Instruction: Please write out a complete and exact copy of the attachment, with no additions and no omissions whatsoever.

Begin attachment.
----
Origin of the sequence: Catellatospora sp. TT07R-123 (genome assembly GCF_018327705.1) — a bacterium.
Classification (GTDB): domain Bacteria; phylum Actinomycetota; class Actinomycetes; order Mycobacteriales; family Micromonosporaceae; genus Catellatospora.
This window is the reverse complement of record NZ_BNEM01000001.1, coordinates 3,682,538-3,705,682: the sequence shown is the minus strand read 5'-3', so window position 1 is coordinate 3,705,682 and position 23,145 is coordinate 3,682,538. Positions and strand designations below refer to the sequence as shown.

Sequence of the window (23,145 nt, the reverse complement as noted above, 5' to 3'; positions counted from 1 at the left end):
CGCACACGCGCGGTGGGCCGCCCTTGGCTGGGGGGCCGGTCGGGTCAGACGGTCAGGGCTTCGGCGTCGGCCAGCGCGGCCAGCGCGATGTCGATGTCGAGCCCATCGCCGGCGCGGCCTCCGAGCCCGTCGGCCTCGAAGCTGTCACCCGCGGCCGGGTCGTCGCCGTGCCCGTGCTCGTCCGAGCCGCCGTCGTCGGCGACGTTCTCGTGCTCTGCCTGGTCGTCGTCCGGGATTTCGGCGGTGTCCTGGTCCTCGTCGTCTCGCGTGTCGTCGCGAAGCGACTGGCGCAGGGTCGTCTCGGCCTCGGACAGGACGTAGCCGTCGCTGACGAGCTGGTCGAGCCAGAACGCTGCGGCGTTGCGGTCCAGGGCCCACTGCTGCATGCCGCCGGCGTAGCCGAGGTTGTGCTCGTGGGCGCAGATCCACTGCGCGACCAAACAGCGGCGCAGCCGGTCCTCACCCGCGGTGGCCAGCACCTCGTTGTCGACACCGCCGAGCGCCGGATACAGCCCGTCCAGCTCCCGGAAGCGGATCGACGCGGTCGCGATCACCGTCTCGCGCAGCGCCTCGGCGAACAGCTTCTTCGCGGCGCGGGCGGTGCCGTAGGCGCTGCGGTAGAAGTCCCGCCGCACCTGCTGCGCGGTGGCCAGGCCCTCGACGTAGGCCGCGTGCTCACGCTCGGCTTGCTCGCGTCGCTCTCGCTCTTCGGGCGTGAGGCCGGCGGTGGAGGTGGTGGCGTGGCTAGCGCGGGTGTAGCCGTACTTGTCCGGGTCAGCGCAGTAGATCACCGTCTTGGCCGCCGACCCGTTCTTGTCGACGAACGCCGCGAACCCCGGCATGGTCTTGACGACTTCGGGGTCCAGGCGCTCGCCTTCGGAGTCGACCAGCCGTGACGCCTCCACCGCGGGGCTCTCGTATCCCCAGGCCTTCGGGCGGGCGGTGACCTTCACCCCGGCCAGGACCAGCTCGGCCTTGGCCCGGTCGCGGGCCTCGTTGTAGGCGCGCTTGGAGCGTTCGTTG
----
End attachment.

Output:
Origin of the sequence: Catellatospora sp. TT07R-123 (genome assembly GCF_018327705.1) — a bacterium.
Classification (GTDB): domain Bacteria; phylum Actinomycetota; class Actinomycetes; order Mycobacteriales; family Micromonosporaceae; genus Catellatospora.
This window is the reverse complement of record NZ_BNEM01000001.1, coordinates 3,682,538-3,705,682: the sequence shown is the minus strand read 5'-3', so window position 1 is coordinate 3,705,682 and position 23,145 is coordinate 3,682,538. Positions and strand designations below refer to the sequence as shown.

Sequence of the window (23,145 nt, the reverse complement as noted above, 5' to 3'; positions counted from 1 at the left end):
CGCACACGCGCGGTGGGCCGCCCTTGGCTGGGGGGCCGGTCGGGTCAGACGGTCAGGGCTTCGGCGTCGGCCAGCGCGGCCAGCGCGATGTCGATGTCGAGCCCATCGCCGGCGCGGCCTCCGAGCCCGTCGGCCTCGAAGCTGTCACCCGCGGCCGGGTCGTCGCCGTGCCCGTGCTCGTCCGAGCCGCCGTCGTCGGCGACGTTCTCGTGCTCTGCCTGGTCGTCGTCCGGGATTTCGGCGGTGTCCTGGTCCTCGTCGTCTCGCGTGTCGTCGCGAAGCGACTGGCGCAGGGTCGTCTCGGCCTCGGACAGGACGTAGCCGTCGCTGACGAGCTGGTCGAGCCAGAACGCTGCGGCGTTGCGGTCCAGGGCCCACTGCTGCATGCCGCCGGCGTAGCCGAGGTTGTGCTCGTGGGCGCAGATCCACTGCGCGACCAAACAGCGGCGCAGCCGGTCCTCACCCGCGGTGGCCAGCACCTCGTTGTCGACACCGCCGAGCGCCGGATACAGCCCGTCCAGCTCCCGGAAGCGGATCGACGCGGTCGCGATCACCGTCTCGCGCAGCGCCTCGGCGAACAGCTTCTTCGCGGCGCGGGCGGTGCCGTAGGCGCTGCGGTAGAAGTCCCGCCGCACCTGCTGCGCGGTGGCCAGGCCCTCGACGTAGGCCGCGTGCTCACGCTCGGCTTGCTCGCGTCGCTCTCGCTCTTCGGGCGTGAGGCCGGCGGTGGAGGTGGTGGCGTGGCTAGCGCGGGTGTAGCCGTACTTGTCCGGGTCAGCGCAGTAGATCACCGTCTTGGCCGCCGACCCGTTCTTGTCGACGAACGCCGCGAACCCCGGCATGGTCTTGACGACTTCGGGGTCCAGGCGCTCGCCTTCGGAGTCGACCAGCCGTGACGCCTCCACCGCGGGGCTCTCGTATCCCCAGGCCTTCGGGCGGGCGGTGACCTTCACCCCGGCCAGGACCAGCTCGGCCTTGGCCCGGTCGCGGGCCTCGTTGTAGGCGCGCTTGGAGCGTTCGTTG